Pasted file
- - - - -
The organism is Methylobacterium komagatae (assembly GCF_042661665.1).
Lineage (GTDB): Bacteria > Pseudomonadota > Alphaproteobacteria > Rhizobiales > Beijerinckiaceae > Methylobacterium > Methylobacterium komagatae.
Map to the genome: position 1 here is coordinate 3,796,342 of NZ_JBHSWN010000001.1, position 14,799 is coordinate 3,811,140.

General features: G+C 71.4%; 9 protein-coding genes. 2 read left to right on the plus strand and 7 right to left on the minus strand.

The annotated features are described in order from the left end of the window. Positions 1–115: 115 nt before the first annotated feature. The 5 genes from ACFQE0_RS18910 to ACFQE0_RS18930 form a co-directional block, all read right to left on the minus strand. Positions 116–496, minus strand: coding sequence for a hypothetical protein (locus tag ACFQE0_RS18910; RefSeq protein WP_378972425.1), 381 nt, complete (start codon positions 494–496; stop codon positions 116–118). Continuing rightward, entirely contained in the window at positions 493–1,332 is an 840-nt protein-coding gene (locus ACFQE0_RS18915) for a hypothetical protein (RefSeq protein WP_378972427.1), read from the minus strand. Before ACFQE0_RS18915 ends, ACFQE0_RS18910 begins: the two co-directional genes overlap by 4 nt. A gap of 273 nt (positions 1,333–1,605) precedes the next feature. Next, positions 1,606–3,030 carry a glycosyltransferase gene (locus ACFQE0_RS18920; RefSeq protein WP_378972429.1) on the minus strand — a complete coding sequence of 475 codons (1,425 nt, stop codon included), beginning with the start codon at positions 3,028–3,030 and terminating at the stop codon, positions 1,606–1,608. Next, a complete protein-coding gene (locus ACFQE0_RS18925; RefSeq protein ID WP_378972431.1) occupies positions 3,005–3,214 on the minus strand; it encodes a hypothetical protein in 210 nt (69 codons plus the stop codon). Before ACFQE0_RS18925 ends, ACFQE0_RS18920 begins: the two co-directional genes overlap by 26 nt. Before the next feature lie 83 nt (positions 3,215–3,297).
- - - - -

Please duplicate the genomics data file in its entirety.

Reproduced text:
The organism is Methylobacterium komagatae (assembly GCF_042661665.1).
Lineage (GTDB): Bacteria > Pseudomonadota > Alphaproteobacteria > Rhizobiales > Beijerinckiaceae > Methylobacterium > Methylobacterium komagatae.
Map to the genome: position 1 here is coordinate 3,796,342 of NZ_JBHSWN010000001.1, position 14,799 is coordinate 3,811,140.

General features: G+C 71.4%; 9 protein-coding genes. 2 read left to right on the plus strand and 7 right to left on the minus strand.

The annotated features are described in order from the left end of the window. Positions 1–115: 115 nt before the first annotated feature. The 5 genes from ACFQE0_RS18910 to ACFQE0_RS18930 form a co-directional block, all read right to left on the minus strand. Positions 116–496, minus strand: coding sequence for a hypothetical protein (locus tag ACFQE0_RS18910; RefSeq protein WP_378972425.1), 381 nt, complete (start codon positions 494–496; stop codon positions 116–118). Continuing rightward, entirely contained in the window at positions 493–1,332 is an 840-nt protein-coding gene (locus ACFQE0_RS18915) for a hypothetical protein (RefSeq protein WP_378972427.1), read from the minus strand. Before ACFQE0_RS18915 ends, ACFQE0_RS18910 begins: the two co-directional genes overlap by 4 nt. A gap of 273 nt (positions 1,333–1,605) precedes the next feature. Next, positions 1,606–3,030 carry a glycosyltransferase gene (locus ACFQE0_RS18920; RefSeq protein WP_378972429.1) on the minus strand — a complete coding sequence of 475 codons (1,425 nt, stop codon included), beginning with the start codon at positions 3,028–3,030 and terminating at the stop codon, positions 1,606–1,608. Next, a complete protein-coding gene (locus ACFQE0_RS18925; RefSeq protein ID WP_378972431.1) occupies positions 3,005–3,214 on the minus strand; it encodes a hypothetical protein in 210 nt (69 codons plus the stop codon). Before ACFQE0_RS18925 ends, ACFQE0_RS18920 begins: the two co-directional genes overlap by 26 nt. Before the next feature lie 83 nt (positions 3,215–3,297).